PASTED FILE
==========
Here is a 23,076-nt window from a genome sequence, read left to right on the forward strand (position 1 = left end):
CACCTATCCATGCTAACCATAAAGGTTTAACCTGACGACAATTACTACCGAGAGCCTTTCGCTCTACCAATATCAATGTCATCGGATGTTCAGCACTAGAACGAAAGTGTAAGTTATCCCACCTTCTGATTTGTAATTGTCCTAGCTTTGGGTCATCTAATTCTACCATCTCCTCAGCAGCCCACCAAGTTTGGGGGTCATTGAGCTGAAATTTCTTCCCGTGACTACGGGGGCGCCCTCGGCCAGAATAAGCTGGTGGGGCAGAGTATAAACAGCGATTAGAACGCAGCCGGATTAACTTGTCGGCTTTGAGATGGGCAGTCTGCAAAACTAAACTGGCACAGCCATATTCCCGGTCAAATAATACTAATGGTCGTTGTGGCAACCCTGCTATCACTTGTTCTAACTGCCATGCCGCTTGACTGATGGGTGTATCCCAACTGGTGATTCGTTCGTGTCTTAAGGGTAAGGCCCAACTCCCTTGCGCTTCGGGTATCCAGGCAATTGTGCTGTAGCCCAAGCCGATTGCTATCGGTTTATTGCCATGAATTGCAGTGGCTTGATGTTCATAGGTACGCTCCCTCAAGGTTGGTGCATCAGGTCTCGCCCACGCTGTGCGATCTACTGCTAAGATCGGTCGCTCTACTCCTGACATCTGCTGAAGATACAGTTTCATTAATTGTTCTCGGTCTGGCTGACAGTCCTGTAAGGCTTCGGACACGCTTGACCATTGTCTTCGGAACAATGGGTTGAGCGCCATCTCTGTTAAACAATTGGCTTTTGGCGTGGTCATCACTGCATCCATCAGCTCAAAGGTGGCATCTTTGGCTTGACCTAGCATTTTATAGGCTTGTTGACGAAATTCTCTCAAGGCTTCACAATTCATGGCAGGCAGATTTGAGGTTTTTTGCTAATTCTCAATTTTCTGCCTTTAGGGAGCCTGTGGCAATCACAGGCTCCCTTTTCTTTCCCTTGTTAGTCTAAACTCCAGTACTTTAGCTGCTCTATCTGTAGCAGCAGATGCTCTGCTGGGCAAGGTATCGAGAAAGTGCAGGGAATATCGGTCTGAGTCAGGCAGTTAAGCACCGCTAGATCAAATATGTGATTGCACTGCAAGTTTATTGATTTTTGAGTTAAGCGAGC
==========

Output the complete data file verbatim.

Here is a 23,076-nt window from a genome sequence, read left to right on the forward strand (position 1 = left end):
CACCTATCCATGCTAACCATAAAGGTTTAACCTGACGACAATTACTACCGAGAGCCTTTCGCTCTACCAATATCAATGTCATCGGATGTTCAGCACTAGAACGAAAGTGTAAGTTATCCCACCTTCTGATTTGTAATTGTCCTAGCTTTGGGTCATCTAATTCTACCATCTCCTCAGCAGCCCACCAAGTTTGGGGGTCATTGAGCTGAAATTTCTTCCCGTGACTACGGGGGCGCCCTCGGCCAGAATAAGCTGGTGGGGCAGAGTATAAACAGCGATTAGAACGCAGCCGGATTAACTTGTCGGCTTTGAGATGGGCAGTCTGCAAAACTAAACTGGCACAGCCATATTCCCGGTCAAATAATACTAATGGTCGTTGTGGCAACCCTGCTATCACTTGTTCTAACTGCCATGCCGCTTGACTGATGGGTGTATCCCAACTGGTGATTCGTTCGTGTCTTAAGGGTAAGGCCCAACTCCCTTGCGCTTCGGGTATCCAGGCAATTGTGCTGTAGCCCAAGCCGATTGCTATCGGTTTATTGCCATGAATTGCAGTGGCTTGATGTTCATAGGTACGCTCCCTCAAGGTTGGTGCATCAGGTCTCGCCCACGCTGTGCGATCTACTGCTAAGATCGGTCGCTCTACTCCTGACATCTGCTGAAGATACAGTTTCATTAATTGTTCTCGGTCTGGCTGACAGTCCTGTAAGGCTTCGGACACGCTTGACCATTGTCTTCGGAACAATGGGTTGAGCGCCATCTCTGTTAAACAATTGGCTTTTGGCGTGGTCATCACTGCATCCATCAGCTCAAAGGTGGCATCTTTGGCTTGACCTAGCATTTTATAGGCTTGTTGACGAAATTCTCTCAAGGCTTCACAATTCATGGCAGGCAGATTTGAGGTTTTTTGCTAATTCTCAATTTTCTGCCTTTAGGGAGCCTGTGGCAATCACAGGCTCCCTTTTCTTTCCCTTGTTAGTCTAAACTCCAGTACTTTAGCTGCTCTATCTGTAGCAGCAGATGCTCTGCTGGGCAAGGTATCGAGAAAGTGCAGGGAATATCGGTCTGAGTCAGGCAGTTAAGCACCGCTAGATCAAATATGTGATTGCACTGCAAGTTTATTGATTTTTGAGTTAAGCGAGC